Many resources on LaTeX teach that "é" and "ä" are typeset with (respectively) \'{e} and \"{a}; and it is similar for other accent symbols. Are the braces really needed? Aren't \'e and \"a shorter but identical in functionality?

  • With the right packages you can even type them in directly using your keyboard (or copy&paste).
    – doncherry
    Jul 14, 2012 at 19:12

2 Answers 2


The manuals usually insist teaching a uniform syntax: all arguments will be braced. However, as far as TeX is concerned, a one letter (one token, to be precise) argument can in most cases be left without braces:

\"{a} \"a

will give exactly the same result. Not that I recommend it, but also


will result in a one column tabular, just like \begin{tabular}{c}. The braces for accented letters are really handy for \c or \v: writing

gar\c con

is clumsy and gar\c{c}on is better. However, accents are more easily input using inputenc facility. It's way easier to encode our documents with UTF-8, declaring


and then writing

garçon élève flügel čaj

The precise rule is:

when TeX is looking for an argument to a macro defined with \newcommand, if it finds a left brace {, then the argument will be whatever is between this brace and the corresponding } (at the same level); otherwise the first token (character or control sequence) will be the argument.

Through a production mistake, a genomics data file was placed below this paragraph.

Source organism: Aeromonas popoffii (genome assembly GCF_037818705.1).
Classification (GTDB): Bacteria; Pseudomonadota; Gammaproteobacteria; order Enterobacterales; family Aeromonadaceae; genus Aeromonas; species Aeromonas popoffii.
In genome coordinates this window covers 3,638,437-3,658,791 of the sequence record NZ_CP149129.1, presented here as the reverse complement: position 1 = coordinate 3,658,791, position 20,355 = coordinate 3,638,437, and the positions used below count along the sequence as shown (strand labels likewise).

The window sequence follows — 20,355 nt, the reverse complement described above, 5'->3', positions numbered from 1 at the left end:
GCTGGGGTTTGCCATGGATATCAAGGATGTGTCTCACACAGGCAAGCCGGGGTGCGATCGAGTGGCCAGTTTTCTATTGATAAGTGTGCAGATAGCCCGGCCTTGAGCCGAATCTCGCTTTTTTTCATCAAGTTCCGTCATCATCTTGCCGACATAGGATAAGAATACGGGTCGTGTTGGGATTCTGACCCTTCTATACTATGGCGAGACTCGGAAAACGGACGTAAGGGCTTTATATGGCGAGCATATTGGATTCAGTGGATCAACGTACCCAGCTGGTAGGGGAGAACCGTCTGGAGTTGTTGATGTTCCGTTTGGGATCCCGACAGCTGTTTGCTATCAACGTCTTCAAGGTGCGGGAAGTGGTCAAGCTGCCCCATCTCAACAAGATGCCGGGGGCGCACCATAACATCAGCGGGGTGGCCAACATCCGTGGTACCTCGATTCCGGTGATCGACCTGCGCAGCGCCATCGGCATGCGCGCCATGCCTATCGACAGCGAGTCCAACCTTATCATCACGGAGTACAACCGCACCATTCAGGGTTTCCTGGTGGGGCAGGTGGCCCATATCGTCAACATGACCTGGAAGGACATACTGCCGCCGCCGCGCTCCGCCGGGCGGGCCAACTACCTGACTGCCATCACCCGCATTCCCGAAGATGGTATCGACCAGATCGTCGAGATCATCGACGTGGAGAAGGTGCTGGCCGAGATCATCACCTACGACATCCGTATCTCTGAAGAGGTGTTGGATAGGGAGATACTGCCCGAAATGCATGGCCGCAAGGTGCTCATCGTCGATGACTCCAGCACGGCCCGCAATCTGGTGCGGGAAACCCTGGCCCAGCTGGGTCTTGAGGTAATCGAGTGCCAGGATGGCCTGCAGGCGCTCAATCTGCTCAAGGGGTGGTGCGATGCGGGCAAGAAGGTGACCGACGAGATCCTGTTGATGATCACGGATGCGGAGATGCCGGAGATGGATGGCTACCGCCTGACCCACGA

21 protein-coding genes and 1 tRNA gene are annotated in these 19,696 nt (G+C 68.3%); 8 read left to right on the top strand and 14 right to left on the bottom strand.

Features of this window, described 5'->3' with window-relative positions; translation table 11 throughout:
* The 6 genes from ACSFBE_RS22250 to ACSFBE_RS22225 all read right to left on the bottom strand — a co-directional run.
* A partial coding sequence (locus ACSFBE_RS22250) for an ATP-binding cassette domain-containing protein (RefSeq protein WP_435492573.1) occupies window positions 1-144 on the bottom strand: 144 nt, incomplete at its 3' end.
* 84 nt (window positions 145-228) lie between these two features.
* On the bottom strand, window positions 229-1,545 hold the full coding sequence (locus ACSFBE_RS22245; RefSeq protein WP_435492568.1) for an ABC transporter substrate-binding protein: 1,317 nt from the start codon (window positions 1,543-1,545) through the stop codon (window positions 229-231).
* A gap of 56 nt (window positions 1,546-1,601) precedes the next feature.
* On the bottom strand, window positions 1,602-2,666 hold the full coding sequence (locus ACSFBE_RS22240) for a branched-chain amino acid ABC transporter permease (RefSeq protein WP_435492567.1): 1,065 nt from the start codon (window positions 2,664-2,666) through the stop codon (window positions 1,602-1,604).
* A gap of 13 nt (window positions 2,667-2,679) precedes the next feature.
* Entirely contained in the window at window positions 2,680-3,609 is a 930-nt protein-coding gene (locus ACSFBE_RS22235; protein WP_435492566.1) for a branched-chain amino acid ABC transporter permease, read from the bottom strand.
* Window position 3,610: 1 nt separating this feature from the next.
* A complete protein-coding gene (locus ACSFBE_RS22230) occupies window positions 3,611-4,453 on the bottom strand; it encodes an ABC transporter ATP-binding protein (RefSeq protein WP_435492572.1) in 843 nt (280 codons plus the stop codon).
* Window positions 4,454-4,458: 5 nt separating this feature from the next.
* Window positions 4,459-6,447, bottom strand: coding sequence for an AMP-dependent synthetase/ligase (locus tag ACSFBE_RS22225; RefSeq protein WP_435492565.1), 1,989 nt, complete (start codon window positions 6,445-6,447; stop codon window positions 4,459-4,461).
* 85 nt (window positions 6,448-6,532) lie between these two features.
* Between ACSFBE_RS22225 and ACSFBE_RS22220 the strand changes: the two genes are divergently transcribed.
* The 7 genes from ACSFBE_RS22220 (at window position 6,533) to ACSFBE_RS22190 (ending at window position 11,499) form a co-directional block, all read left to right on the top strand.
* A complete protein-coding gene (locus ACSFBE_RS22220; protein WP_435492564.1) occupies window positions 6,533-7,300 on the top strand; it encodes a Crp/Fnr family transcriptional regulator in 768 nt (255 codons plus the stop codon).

This explains why one can omit the first pair of braces in


which is perfectly equivalent to


Of course this is not valid for optional arguments, which always need to be enclosed in brackets [...].

Note: for BibTeX the situation is different (as nicely explained by Mico).


For bibliographies at least -- more specifically, for files that will be processed by BibTeX at some point -- it's very important to write the accented characters as {\'e} and {\"a} rather than as \'{e} and \"{a} (or, for that matter, as \'e and \"a).

For other examples of how to render accented characters in a manner that's robust to BibTeX's requirements see, e.g., this answer (shameless self-citation alert!).

  • 2
    Unfortunately, kerning is inhibited with {\"a} and friends unless you are using LuaTeX.
    – mhp
    Jul 14, 2012 at 21:03
  • @mhp: I guess one's facing a choice between two negatives (when using BibTeX): either forego accented characters, or put up with some instances of less-than-optimal kerning of character pairs. Confronted with this choice, I suppose most users will put up with the latter, right?
    – Mico
    Jul 14, 2012 at 21:47
  • Yes, undoubtedly.
    – mhp
    Jul 15, 2012 at 6:58
  • You can type e.g. {T\^y} which I think should maintain kerning. But this is problematic if T would affect the sort order. EDIT: That is, you can put the whole word in curly brackets (T\^y) rather than just the accented character (\^y).
    – cfr
    Jan 3, 2014 at 1:05

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